Harder times

The Compass - - EDITORIAL -

Like the gap­ing holes that opened up on roads around St. John’s this week, the re­al­i­ties of New­found­land’s fi­nan­cial mess keep knock­ing us off our bear­ings.

Last week’s up­date: em­ploy­ment in­sur­ance claims in St. John’s shot up more than 27 per cent in 2015. That’s 950 more peo­ple col­lect­ing pogey in the cap­i­tal since this time last year. The av­er­age jump across the prov­ince was 10.5 per cent. Sta­tis­tics Canada says the trend ac­cel­er­ated af­ter last sum­mer.

Un­less you’re among those who’ve landed on the EI rolls, it’s some­thing you may not have no­ticed in your daily trav­els. But it shows how in­sid­i­ous the plunge in oil prices since 2014 has been. And few peo­ple will es­cape feel­ing the sting at some point down the road.

None of this was un­ex­pected, as Me­mo­rial Univer­sity econ­o­mist Wade Locke pointed out in March 2015.

“The im­me­di­ate im­pact of the fall in the price of oil will be through peo­ple be­ing laid off and projects be­ing de­layed in Al­berta,” Locke wrote, as posted on Thinkpol.ca. “That will have a dra­matic and no­table im­pact on our par­tic­u­lar econ­omy.”

It’s es­ti­mated about four per cent of New­found­land and Labrador’s work­force mi­grates to­wards oil­sands em­ploy­ment.

When you add that to the fact Al­berta lost at least 60,000 jobs in the first eight months of 2015 alone, you can see how the num­bers are adding up.

But it is still Al­berta that’s tak­ing the big­gest hit. In Cal­gary, the num­ber of EI claimants has dou­bled, with about 10,000 more peo­ple re­ceiv­ing ben­e­fits.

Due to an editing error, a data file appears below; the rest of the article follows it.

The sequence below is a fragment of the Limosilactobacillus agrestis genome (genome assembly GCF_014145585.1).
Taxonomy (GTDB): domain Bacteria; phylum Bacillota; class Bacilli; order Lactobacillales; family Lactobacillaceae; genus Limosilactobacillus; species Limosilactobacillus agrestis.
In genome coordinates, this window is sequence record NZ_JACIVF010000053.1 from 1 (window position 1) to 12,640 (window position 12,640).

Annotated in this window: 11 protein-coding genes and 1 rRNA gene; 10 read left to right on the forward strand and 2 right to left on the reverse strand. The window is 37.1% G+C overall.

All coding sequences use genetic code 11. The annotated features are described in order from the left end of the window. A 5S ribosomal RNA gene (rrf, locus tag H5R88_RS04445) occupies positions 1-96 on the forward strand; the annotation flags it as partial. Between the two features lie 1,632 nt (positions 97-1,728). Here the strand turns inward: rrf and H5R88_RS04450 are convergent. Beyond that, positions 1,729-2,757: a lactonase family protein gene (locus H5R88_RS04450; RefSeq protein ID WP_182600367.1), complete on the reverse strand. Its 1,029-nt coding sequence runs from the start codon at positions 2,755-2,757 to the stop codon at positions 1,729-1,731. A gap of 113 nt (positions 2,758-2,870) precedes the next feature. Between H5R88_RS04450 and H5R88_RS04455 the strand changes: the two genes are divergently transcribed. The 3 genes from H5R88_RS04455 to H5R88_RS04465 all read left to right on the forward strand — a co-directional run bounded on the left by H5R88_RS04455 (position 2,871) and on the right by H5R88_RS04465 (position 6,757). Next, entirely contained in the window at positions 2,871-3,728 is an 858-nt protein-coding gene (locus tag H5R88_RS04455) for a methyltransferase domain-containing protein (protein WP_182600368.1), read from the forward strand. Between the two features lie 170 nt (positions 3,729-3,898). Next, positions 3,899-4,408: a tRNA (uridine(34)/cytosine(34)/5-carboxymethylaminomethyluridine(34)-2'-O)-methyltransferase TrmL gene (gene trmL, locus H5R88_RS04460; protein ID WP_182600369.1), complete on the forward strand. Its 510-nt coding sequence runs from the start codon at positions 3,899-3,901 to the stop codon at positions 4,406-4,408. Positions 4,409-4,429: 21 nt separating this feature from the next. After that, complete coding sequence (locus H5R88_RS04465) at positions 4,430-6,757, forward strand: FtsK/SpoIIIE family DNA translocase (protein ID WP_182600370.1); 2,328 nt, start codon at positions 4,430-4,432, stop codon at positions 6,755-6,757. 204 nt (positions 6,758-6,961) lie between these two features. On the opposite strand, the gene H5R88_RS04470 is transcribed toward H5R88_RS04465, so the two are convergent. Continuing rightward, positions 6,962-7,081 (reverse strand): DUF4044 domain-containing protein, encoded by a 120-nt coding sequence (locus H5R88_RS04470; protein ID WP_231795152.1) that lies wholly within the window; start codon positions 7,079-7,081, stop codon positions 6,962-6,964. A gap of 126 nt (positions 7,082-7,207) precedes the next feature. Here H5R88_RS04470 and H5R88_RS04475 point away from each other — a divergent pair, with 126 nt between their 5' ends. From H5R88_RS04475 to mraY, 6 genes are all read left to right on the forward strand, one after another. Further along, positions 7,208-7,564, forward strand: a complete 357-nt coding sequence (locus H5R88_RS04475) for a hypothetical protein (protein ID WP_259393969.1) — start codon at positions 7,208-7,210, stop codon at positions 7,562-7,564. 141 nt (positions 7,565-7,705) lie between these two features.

And Al­ber­tans are get­ting testy. A few barbs have been fly­ing around about eastern­ers who’ve milked the boom­ing Al­berta econ­omy for decades. Ex­pect that re­sent­ment to linger.

Of course, Al­ber­tans didn’t put the oil in the ground any more than New­found­lan­ders put it un­der the ocean.

It’s all just fis­cal jit­ters at a time when there’s lit­tle to fall back on. It’s the fed­eral govern­ment, af­ter all, that has to back up EI claims. And the feds, along with pretty well ev­ery prov­ince in Canada, are awash in red ink.

John Cros­bie, a vet­eran of pro­vin­cial and fed­eral pol­i­tics, didn’t mince words Wed­nes­day about this prov­ince’s woes.

“If any­thing hap­pens that we get caught in a huge debt that we can’t han­dle, it’s quite pos­si­ble that we end up back in a sit­u­a­tion some­what anal­o­gous to that of the 1930s,” he told re­porters fol­low­ing a briefing by au­di­tor gen­eral Terry Paddon.

You’d think it might be the per­fect time for Canada to pull to­gether, rather than point fin­gers in ev­ery di­rec­tion.

Hope springs.

A few barbs have been fly­ing around about eastern­ers who’ve milked the boom­ing Al­berta econ­omy for decades. Ex­pect that re­sent­ment to linger.

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